This work was supported by a grant from the Doris Duke Charitable Foundation to Columbia University Medical Center (C.J.L.). The authors have no other funding, financial relationships, or conflicts of interest to disclose.
Vocal fold hemorrhage: Factors predicting recurrence
Article first published online: 19 JUL 2013
© 2013 The American Laryngological, Rhinological and Otological Society, Inc.
Volume 124, Issue 1, pages 227–232, January 2014
How to Cite
Lennon, C. J., Murry, T. and Sulica, L. (2014), Vocal fold hemorrhage: Factors predicting recurrence. The Laryngoscope, 124: 227–232. doi: 10.1002/lary.24242
- Issue published online: 20 DEC 2013
- Article first published online: 19 JUL 2013
- Accepted manuscript online: 11 JUN 2013 04:13AM EST
- Manuscript Revised: 9 MAY 2013
- Manuscript Accepted: 9 MAY 2013
- Vocal fold;
- vocal fold paresis
Vocal fold hemorrhage is an acute phonotraumatic injury treated with voice rest; recurrence is a generally accepted indication for surgical intervention. This study aims to identify factors predictive of recurrence based on outcomes of a large clinical series.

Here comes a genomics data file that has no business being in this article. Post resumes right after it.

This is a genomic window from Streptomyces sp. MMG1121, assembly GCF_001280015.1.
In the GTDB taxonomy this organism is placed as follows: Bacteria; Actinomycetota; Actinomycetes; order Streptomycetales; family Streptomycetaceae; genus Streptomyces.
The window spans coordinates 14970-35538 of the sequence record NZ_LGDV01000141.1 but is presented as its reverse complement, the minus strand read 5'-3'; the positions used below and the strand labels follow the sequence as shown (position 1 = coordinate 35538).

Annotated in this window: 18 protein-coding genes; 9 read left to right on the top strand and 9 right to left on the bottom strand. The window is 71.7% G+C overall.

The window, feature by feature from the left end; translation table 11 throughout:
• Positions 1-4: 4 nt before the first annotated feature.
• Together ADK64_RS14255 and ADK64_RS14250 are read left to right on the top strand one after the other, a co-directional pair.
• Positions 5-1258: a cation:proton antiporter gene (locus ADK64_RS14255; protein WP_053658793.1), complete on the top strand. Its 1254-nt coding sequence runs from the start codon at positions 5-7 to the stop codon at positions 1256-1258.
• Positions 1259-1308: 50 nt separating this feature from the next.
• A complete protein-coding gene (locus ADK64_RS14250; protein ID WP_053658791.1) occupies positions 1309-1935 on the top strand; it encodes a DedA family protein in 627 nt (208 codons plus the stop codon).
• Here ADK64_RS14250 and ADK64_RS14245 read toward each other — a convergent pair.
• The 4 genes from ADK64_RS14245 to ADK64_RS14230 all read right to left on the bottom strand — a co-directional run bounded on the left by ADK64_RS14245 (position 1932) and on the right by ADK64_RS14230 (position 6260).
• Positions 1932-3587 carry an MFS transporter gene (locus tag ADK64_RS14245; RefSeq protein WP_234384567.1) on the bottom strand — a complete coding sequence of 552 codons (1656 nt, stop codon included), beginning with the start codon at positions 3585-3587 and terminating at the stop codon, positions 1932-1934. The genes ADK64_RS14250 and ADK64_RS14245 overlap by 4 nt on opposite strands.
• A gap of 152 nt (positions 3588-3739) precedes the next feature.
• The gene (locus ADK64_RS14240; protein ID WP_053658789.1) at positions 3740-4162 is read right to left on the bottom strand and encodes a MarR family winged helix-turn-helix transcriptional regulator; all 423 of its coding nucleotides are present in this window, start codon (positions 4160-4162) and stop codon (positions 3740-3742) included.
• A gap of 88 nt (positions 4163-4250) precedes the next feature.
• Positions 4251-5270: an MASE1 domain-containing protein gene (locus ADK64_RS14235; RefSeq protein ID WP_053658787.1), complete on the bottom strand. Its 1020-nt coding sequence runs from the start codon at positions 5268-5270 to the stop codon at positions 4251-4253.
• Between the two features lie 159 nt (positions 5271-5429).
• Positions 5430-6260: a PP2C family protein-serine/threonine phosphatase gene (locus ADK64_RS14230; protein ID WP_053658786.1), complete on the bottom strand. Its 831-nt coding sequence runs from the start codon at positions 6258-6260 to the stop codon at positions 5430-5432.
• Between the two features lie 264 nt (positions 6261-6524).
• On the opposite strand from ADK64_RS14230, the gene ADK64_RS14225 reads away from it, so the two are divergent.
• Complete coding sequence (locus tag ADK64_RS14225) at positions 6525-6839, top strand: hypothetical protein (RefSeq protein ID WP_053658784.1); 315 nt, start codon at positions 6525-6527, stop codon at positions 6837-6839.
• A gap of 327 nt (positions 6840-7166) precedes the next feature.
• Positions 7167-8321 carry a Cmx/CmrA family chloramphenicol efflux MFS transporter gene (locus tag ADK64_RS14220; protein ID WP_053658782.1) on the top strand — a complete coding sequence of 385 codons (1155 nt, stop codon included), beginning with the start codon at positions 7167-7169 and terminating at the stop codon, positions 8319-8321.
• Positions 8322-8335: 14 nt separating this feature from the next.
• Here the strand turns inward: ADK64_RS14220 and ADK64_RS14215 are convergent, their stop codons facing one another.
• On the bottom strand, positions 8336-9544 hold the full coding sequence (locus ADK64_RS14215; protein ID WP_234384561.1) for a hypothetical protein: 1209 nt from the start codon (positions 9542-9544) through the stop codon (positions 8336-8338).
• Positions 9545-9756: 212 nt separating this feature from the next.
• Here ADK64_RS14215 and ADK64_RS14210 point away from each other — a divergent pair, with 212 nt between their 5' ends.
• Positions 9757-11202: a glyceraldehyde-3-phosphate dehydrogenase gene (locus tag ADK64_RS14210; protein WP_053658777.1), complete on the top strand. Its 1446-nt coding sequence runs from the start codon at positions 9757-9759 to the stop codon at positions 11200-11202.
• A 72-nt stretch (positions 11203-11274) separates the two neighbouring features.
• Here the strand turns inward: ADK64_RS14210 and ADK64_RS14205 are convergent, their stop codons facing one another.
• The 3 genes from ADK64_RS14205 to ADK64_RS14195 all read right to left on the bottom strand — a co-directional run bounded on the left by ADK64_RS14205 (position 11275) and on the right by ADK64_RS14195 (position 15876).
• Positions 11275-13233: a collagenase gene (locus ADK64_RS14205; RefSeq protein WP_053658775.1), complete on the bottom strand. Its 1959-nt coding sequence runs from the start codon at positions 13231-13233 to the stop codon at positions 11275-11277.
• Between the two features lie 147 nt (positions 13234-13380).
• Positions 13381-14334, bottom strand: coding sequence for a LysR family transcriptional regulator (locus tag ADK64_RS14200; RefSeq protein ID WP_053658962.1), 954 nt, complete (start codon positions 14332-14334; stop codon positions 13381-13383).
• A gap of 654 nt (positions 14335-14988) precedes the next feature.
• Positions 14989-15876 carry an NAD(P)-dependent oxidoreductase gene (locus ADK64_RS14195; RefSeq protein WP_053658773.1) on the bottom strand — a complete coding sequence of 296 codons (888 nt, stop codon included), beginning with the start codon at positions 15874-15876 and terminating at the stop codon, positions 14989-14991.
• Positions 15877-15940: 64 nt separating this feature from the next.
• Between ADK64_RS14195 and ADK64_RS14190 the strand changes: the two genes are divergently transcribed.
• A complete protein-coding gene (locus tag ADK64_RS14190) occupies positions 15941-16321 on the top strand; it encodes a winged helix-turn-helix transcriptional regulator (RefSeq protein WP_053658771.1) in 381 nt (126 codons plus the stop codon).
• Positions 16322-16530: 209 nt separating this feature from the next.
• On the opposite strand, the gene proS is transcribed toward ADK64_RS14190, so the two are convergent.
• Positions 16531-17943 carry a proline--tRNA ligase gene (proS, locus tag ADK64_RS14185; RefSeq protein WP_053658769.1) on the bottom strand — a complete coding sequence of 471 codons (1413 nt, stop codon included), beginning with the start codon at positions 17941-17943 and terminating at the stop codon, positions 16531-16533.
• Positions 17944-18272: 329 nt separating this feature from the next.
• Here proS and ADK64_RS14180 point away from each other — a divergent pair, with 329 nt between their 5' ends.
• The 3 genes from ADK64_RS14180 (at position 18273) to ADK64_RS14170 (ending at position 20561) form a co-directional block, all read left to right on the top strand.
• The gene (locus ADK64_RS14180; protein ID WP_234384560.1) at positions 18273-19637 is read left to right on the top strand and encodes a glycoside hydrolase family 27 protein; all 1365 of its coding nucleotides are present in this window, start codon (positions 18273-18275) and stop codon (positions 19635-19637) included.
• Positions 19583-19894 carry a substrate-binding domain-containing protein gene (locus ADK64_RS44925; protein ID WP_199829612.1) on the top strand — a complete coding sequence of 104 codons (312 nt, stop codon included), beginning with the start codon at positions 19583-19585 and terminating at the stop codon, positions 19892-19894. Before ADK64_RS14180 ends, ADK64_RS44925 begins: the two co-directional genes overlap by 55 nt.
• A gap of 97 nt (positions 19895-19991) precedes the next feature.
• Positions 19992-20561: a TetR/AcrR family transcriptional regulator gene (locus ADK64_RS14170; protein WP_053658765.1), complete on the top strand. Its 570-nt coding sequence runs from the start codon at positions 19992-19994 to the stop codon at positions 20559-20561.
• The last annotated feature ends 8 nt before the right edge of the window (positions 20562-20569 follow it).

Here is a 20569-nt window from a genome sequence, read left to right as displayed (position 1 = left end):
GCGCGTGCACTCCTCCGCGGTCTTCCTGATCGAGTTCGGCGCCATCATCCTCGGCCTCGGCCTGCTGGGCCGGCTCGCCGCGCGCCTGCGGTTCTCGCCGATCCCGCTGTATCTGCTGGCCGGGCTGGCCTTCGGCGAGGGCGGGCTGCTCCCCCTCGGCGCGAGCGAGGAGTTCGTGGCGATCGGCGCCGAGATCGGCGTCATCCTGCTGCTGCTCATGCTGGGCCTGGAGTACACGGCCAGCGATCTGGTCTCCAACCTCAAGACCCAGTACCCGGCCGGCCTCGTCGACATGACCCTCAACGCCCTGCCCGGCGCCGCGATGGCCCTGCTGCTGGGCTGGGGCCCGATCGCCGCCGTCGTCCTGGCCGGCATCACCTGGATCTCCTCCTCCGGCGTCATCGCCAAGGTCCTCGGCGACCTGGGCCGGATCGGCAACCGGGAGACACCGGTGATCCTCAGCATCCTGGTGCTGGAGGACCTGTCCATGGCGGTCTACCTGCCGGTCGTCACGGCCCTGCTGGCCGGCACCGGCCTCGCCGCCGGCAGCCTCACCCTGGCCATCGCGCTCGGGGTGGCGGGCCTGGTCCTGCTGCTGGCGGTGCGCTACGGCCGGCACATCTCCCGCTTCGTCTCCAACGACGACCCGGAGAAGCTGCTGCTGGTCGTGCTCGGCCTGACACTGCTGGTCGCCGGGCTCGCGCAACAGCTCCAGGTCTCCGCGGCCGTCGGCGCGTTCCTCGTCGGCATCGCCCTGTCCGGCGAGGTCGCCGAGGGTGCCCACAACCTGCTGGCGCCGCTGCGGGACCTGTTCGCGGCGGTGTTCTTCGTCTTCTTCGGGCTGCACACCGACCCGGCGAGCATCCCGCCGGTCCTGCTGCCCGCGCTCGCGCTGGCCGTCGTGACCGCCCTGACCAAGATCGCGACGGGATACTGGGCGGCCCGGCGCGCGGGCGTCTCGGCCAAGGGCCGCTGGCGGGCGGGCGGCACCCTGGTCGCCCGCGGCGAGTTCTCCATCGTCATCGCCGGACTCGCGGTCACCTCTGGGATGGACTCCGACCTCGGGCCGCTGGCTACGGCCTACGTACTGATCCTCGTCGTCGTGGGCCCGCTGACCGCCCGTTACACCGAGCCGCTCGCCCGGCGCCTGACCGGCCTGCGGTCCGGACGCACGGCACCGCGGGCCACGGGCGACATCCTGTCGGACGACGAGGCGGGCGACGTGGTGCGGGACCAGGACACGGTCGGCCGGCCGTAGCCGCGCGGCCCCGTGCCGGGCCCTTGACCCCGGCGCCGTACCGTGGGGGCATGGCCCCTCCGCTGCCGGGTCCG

Retrospective review of cases of vocal fold hemorrhage presenting to a university laryngology service. Demographic information was compiled. Videostroboscopic exams were evaluated for hemorrhage extent, presence of varix, mucosal lesion, and/or vocal fold paresis. Vocal fold hemorrhage recurrence was the main outcome measure. Follow-up telephone survey was used to complement clinical data.
Forty-seven instances of vocal fold hemorrhage were evaluated (25M:22F; 32 professional voice users). Twelve of the 47 (26%) patients experienced recurrence. Only the presence of varix demonstrated significant association with recurrence (P = 0.0089) on multivariate logistic regression.
Vocal fold hemorrhage recurred in approximately 26% of patients. Varix was a predictor of recurrence, with 48% of those with varix experiencing recurrence. Monitoring, behavioral management and/or surgical intervention may be indicated to treat patients with such characteristics.
Level of Evidence
4. Laryngoscope, 124:227–232, 2014